Linked by Thom Holwerda on Wed 22nd May 2013 22:23 UTC
Games "Sony gave the PS4 50% more raw shader performance, plain and simple (768 SPs @ 800MHz vs. 1152 SPs & 800MHz). Unlike last generation, you don't need to be some sort of Jedi to extract the PS4's potential here. The Xbox One and PS4 architectures are quite similar, Sony just has more hardware under the hood. We’ll have to wait and see how this hardware delta gets exposed in games over time, but the gap is definitely there. The funny thing about game consoles is that it’s usually the lowest common denominator that determines the bulk of the experience across all platforms. On the plus side, the Xbox One should enjoy better power/thermal characteristics compared to the PlayStation 4. Even compared to the Xbox 360 we should see improvement in many use cases thanks to modern power management techniques." AnandTech does its usual in-depth thing.
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RE[2]: Performance
by Soulbender on Thu 23rd May 2013 09:08 UTC in reply to "RE: Performance"
Member since:

The fee comes with used games.

It's the sociopath businessman's wet dream: "You know, not only do we get paid for the sale, we get paid EVERY single time someone sell their game to someone else".

Reply Parent Score: 4

RE[3]: Performance
by ricegf on Thu 23rd May 2013 13:06 in reply to "RE[2]: Performance"
ricegf Member since:

I remember Isaac Asimov being astounded that he could keep selling his short stories over and over and over again via anthologies and consumer magazines and such. Heck of a deal, but just a natural side effect of extended duration copyrights.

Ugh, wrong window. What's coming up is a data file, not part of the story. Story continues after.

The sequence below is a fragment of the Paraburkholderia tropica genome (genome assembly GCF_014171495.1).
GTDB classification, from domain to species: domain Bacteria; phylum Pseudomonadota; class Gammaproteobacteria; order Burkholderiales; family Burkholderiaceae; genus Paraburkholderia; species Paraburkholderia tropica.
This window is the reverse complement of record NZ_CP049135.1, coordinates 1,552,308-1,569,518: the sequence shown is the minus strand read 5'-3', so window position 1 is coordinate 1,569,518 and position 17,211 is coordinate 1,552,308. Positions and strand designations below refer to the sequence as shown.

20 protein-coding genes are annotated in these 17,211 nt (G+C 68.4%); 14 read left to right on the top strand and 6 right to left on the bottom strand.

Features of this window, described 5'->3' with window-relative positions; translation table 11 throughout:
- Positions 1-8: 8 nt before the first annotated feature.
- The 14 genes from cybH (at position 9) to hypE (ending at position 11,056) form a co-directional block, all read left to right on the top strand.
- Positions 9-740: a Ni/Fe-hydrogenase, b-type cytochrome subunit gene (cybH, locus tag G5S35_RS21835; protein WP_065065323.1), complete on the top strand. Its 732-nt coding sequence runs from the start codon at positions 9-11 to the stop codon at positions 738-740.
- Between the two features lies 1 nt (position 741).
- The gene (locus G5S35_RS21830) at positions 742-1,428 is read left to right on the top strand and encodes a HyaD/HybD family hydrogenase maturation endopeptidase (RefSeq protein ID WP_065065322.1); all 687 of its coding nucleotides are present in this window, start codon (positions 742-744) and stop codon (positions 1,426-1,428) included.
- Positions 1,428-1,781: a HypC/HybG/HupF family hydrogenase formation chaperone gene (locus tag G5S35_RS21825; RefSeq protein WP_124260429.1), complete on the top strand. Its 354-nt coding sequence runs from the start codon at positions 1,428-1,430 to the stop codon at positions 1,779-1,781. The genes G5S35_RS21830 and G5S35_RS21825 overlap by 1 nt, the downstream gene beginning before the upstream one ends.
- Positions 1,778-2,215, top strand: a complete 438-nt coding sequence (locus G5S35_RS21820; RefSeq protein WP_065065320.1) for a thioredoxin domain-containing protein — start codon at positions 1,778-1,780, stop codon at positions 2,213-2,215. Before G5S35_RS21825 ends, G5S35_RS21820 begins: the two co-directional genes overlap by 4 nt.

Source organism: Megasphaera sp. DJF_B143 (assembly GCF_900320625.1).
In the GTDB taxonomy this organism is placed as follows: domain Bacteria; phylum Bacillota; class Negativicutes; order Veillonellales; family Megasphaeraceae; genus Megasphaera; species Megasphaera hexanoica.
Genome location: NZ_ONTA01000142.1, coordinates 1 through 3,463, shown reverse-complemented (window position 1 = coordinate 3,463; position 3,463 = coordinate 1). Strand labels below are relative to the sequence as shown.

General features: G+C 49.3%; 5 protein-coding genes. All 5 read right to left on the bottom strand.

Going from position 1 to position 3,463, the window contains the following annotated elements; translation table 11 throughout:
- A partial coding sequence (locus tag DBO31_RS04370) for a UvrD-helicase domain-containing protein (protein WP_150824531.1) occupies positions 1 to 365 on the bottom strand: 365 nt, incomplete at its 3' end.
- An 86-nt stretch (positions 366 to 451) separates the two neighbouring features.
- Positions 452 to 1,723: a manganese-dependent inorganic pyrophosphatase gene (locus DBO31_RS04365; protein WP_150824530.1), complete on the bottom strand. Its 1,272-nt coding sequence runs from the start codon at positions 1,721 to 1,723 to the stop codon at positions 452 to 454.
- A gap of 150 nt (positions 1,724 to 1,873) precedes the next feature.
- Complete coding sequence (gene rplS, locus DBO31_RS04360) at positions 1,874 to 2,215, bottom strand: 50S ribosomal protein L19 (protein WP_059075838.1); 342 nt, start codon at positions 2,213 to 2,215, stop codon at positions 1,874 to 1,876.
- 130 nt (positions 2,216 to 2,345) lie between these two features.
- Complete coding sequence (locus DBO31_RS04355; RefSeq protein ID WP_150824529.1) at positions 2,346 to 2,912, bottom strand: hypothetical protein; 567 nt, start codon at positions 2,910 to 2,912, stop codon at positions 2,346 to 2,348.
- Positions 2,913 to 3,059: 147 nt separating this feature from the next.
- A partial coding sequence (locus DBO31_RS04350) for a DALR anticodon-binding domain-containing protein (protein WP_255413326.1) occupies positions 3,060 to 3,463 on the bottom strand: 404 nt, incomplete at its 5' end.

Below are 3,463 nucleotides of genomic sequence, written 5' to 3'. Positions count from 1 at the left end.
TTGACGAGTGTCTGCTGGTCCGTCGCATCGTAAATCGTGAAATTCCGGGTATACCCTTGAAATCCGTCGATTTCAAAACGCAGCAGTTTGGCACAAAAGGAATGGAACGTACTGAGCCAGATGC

Sounds like Microsoft is seeking the same revenue stream.

Reply Parent Score: 3

RE[3]: Performance
by tylerdurden on Thu 23rd May 2013 16:17 in reply to "RE[2]: Performance"
tylerdurden Member since:

No surprising, "subscription model" is the rage among MBAs these days.

Reply Parent Score: 2

RE[4]: Performance
by Neolander on Fri 24th May 2013 06:40 in reply to "RE[3]: Performance"
Neolander Member since:

No surprising, "subscription model" is the rage among MBAs these days.

Well, it can actually makes sense for some physical products, such as professional coffee machines or consumer modem/routers, in the form of maintenance contracts and renting replacing actual ownership.

Initial "purchase" is cheaper, broken stuff gets promptly replaced by working one at no cost, and you don't have to care about the repairs that may have to be carried out. You spend more, but in exchange you know exactly how much you'll spend every month.

The only thing is, a methodology that works for a given business cannot always be shoehorned into every other business, and that seems hard to grasp for some companies' management.

Edited 2013-05-24 06:47 UTC

Reply Parent Score: 2